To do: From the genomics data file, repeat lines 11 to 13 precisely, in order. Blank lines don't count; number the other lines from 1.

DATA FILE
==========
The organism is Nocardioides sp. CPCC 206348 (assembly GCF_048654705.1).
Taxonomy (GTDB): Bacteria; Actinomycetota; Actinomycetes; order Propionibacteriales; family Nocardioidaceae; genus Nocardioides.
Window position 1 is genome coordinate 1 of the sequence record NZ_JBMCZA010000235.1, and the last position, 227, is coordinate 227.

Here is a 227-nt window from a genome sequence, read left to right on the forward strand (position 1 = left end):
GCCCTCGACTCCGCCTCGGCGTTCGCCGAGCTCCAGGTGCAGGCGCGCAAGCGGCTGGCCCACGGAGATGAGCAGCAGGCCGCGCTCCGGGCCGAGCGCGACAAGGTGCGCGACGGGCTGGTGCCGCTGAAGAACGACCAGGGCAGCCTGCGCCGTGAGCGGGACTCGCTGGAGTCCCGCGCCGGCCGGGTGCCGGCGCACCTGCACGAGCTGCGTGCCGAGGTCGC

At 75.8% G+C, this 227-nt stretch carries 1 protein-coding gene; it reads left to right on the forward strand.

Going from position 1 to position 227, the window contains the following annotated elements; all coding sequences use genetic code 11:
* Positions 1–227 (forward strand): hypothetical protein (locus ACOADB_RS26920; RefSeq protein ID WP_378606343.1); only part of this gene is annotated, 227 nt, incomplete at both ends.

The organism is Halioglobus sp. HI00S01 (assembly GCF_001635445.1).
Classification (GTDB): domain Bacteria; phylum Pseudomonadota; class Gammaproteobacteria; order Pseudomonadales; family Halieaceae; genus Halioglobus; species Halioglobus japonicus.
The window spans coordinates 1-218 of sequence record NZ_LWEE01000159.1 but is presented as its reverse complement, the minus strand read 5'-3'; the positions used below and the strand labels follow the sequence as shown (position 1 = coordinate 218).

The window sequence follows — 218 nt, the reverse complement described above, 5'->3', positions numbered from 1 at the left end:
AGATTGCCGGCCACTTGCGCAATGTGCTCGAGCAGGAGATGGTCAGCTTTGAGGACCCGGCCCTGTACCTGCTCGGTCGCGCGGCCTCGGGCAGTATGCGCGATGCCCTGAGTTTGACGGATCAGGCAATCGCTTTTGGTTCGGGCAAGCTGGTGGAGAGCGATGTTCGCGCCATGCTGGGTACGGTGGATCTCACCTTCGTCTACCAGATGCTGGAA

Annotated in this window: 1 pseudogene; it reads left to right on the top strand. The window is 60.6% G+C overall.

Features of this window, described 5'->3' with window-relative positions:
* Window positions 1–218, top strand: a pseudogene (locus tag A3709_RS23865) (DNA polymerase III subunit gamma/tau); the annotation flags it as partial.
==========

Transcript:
The window spans coordinates 1-218 of sequence record NZ_LWEE01000159.1 but is presented as its reverse complement, the minus strand read 5'-3'; the positions used below and the strand labels follow the sequence as shown (position 1 = coordinate 218).

The window sequence follows — 218 nt, the reverse complement described above, 5'->3', positions numbered from 1 at the left end:
AGATTGCCGGCCACTTGCGCAATGTGCTCGAGCAGGAGATGGTCAGCTTTGAGGACCCGGCCCTGTACCTGCTCGGTCGCGCGGCCTCGGGCAGTATGCGCGATGCCCTGAGTTTGACGGATCAGGCAATCGCTTTTGGTTCGGGCAAGCTGGTGGAGAGCGATGTTCGCGCCATGCTGGGTACGGTGGATCTCACCTTCGTCTACCAGATGCTGGAA